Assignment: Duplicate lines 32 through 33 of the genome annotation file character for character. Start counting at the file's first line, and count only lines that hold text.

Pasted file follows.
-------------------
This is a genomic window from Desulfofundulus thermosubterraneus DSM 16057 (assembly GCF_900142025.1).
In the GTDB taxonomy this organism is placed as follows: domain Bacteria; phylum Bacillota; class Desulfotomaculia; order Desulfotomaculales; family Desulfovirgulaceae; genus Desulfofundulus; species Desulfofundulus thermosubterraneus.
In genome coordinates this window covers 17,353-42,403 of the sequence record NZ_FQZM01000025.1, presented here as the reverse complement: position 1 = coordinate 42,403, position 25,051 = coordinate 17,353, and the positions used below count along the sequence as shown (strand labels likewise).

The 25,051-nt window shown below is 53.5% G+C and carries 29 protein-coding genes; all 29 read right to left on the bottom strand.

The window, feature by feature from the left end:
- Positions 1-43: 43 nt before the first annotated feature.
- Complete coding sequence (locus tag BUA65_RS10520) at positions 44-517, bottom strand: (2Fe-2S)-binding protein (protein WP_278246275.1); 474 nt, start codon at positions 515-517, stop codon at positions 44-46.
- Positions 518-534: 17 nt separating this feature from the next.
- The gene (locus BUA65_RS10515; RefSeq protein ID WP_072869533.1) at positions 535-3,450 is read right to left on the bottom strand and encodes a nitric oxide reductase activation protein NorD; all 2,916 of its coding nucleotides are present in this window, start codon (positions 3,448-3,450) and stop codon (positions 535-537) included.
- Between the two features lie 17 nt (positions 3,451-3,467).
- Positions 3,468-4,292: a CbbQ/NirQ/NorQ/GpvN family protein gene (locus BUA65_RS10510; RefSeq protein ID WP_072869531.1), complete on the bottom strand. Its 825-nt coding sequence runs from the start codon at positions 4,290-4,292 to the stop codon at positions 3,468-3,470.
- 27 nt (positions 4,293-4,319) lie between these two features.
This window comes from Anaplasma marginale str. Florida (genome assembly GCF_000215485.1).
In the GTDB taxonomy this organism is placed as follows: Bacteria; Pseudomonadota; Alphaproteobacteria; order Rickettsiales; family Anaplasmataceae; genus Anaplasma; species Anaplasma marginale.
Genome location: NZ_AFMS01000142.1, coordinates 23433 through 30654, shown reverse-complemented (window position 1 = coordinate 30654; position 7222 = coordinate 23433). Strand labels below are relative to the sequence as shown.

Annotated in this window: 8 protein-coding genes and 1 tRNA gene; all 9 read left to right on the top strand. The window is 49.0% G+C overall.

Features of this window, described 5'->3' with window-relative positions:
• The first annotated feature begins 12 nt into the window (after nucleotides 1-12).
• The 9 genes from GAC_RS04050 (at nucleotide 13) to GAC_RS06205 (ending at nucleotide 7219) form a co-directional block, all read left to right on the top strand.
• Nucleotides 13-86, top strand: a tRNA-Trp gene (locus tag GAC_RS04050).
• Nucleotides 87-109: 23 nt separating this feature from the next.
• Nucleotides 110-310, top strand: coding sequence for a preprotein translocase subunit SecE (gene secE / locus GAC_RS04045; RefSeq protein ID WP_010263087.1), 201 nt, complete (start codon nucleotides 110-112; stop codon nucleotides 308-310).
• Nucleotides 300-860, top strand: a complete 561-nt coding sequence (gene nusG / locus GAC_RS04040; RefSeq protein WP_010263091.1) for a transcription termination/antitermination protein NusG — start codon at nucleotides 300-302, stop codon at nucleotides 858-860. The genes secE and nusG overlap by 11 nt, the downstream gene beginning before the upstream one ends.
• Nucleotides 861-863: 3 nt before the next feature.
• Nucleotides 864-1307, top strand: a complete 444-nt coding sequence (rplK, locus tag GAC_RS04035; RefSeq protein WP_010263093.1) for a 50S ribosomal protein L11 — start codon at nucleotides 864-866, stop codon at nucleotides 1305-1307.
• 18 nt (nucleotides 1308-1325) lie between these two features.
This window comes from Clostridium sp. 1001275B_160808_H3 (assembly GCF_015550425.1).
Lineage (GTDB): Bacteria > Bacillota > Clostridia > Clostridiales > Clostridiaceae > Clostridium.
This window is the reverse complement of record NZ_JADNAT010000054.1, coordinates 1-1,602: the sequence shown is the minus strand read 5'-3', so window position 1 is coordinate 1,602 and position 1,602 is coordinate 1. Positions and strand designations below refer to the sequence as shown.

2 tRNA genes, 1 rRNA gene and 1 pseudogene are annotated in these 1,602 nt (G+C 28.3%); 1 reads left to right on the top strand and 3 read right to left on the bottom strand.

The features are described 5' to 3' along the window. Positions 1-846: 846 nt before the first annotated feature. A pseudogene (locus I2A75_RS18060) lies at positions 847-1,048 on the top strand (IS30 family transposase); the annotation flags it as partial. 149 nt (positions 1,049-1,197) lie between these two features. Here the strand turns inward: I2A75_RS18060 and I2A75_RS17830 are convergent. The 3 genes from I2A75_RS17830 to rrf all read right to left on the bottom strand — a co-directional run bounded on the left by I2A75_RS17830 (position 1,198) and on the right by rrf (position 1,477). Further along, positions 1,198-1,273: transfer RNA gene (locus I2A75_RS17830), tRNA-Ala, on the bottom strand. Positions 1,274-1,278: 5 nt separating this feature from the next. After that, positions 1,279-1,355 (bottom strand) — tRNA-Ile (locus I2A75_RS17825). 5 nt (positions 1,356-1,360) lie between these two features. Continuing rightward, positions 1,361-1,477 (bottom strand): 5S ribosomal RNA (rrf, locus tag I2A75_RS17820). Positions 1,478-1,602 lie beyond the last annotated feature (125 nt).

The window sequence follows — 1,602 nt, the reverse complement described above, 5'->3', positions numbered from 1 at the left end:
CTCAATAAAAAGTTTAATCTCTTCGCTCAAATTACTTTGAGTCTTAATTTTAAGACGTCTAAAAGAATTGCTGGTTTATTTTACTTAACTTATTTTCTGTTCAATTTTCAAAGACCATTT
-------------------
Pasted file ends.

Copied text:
The window sequence follows — 1,602 nt, the reverse complement described above, 5'->3', positions numbered from 1 at the left end:
CTCAATAAAAAGTTTAATCTCTTCGCTCAAATTACTTTGAGTCTTAATTTTAAGACGTCTAAAAGAATTGCTGGTTTATTTTACTTAACTTATTTTCTGTTCAATTTTCAAAGACCATTT